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Election 2017: the battle lines are drawn

Written By: - Date published: 8:57 am, July 17th, 2017 - 77 comments
Categories: class, climate change, don brash, Donald Trump, election 2017, greens, Jeremy Corbyn, labour, making shit up, marama fox, Media, national, nz first, Politics, polls, same old national, Shane Jones, winston peters - Tags:

What a weekend …

First there was the attempted splash on Labour suggesting that the latest UMR poll had seem its support drop significantly. While this may be true the Roy Morgan poll released at the same time showed a significant increase in support for Labour. And both polls suggested that National has shed 5% points of support in the last month and is now at 42-43%. The headline should have been that National’s support crumbles. Making it a Labour problem when the evidence was much less clear was weird.

Then the Greens had the opportunity to get their campaign running and boy did they take that opportunity. Saturday was all about climate change and New Zealand’s insipid response. The world has at most a decade to do something meaningful about climate change. New Zealand’s next Parliament has a huge job to do.

And Sunday was a revelation, possibly the most significant political event since Don Brash’s Orewa speech. The Greens came out with a brave policy to essentially reverse National’s benefit cuts imposed by the mother of all budgets in 1991. They also propose removal of financial penalties and excessive sanctions, ameliorating abatement rules and a reduction in the bottom tax rate. And the policy that will make National fume? A new top tax bracket of 40% on income over $150,000.

The aspect that has caught much of the media’s attention is Metiria Turei’s acknowledgment that in the 1990s she lied to WINZ so that she could receive sufficient to feed her child. This eptomises the importance of an adequate benefit. Our future lawyers and politicians may need help at a stage of their life to get through a hard time and this is why the benefit should be set at a liveable level.

The right have climbed in and demanded that she be prosecuted. There is an offence under the Social Security Act 1964 of making a false statement to continue to receive a benefit. There is a 12 month limitation period which starts after WINZ finds out about the alleged fraud.

There is also the Crimes Act offence of fraud for which charges can be filed at any time.

There are two problems with the right’s demand. Firstly the specific dates would have to be established and currently the dates are t0o vague. Secondly the allegation is far too old. I cannot imagine any court wanting to deal with any claim and would dismiss any prosecution because undue delay has occurred.  Besides we all have things in our past which we may not be proud of.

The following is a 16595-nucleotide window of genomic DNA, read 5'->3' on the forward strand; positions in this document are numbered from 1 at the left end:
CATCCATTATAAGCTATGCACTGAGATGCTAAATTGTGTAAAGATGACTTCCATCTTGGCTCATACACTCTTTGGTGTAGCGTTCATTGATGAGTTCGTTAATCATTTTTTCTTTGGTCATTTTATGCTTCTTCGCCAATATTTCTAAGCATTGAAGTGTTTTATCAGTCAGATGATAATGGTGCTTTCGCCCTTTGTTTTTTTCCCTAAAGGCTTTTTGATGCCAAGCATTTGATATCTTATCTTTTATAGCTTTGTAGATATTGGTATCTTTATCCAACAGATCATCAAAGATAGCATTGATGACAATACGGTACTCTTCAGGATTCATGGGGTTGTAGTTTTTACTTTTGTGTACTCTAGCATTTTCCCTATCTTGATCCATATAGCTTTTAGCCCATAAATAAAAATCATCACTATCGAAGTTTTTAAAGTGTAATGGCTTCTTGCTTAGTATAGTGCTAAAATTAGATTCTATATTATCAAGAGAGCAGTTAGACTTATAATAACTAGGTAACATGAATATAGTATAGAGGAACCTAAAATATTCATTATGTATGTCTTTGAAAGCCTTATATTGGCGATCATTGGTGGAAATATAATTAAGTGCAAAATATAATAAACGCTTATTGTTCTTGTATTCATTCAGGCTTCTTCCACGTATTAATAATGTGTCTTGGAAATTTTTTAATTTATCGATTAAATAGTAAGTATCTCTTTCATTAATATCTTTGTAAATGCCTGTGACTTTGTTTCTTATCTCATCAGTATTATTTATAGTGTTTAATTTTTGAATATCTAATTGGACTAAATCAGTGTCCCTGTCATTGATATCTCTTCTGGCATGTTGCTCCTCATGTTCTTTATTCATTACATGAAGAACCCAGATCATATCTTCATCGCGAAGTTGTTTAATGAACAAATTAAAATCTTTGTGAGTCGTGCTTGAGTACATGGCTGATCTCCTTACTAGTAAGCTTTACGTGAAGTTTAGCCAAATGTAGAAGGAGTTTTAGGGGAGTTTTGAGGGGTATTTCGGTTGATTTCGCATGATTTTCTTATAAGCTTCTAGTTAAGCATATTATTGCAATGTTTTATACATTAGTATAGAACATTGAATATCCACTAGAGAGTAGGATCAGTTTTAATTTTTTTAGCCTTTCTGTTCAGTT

And the claim is extraordinarily facile. People should be respected when they front up and say that they have done something wrong. And Bill English received significant advantage by claiming an occupation allowance when he should not have and Todd Barclay’s refusal to cooperate with the police allegation into his alleged bugging of his staff suggests that National’s desire to cooperate with authorities into inquiries involving National MPs is low.

Good on Metiria and good on the Greens. They have presented brave principled policy that I am sure Jeremy Corbyn would agree with.

Meanwhile Winston Peters was also making a splash, while at the same time making the thought of a Labour-Green-New Zealand First Government very unlikely.

He has announced two bottom lines, binding referenda on reducing the size of Parliament to 100 and binding referenda on ending the Maori seats. He better talk to Shane Jones about the latter policy as Jones has very recently stated that the seats should be retained. Immigration would also be slashed.

Peters’ policy received a big tick from Don Brash and a big cross from Maori Party’s Marama Fox. The policy presents the possibility that the Maori Party may be prised away from the National Party if Peters holds the balance of power and follows through with the proposal. Interesting times …

If the Greens adopted the Jeremy Corbyn uplifting campaign style then Peters is clearly borrowing from Donald Trump. The trouble for National is that I suspect they will lose the most votes from Peter’s proposals whereas the Green’s welfare policy is likely to get more people voting which is exactly what Labour and the Greens need.

Whatever happens the 2017 election campaign has well and truly started. And it looks like Labour-Green verses National-NZ First.  We have just under 10 weeks to change the Government.

77 comments on “Election 2017: the battle lines are drawn”

  1. garibaldi 1

    I think this is the game breaker we have been waiting for. Metiria has stabbed neoliberalism with this policy and set this election alight. Go the Greens!!

  2. Irascible 2

    Our canvassing in The blue seat of Botany has revealed that there are more disillusioned National supporters drifting to NZF than there are Labour supporters considering such a move.

  3. Wayne 3

    In Meteria’s case as an MP she should expect to be under severe scrutiny for her past actions.

    As an example of the past criminal conduct of an MP affecting their current position recall David Garrett. More recently Todd Barclay effectively has had his political career terminated, though that was for actions while he was an MP.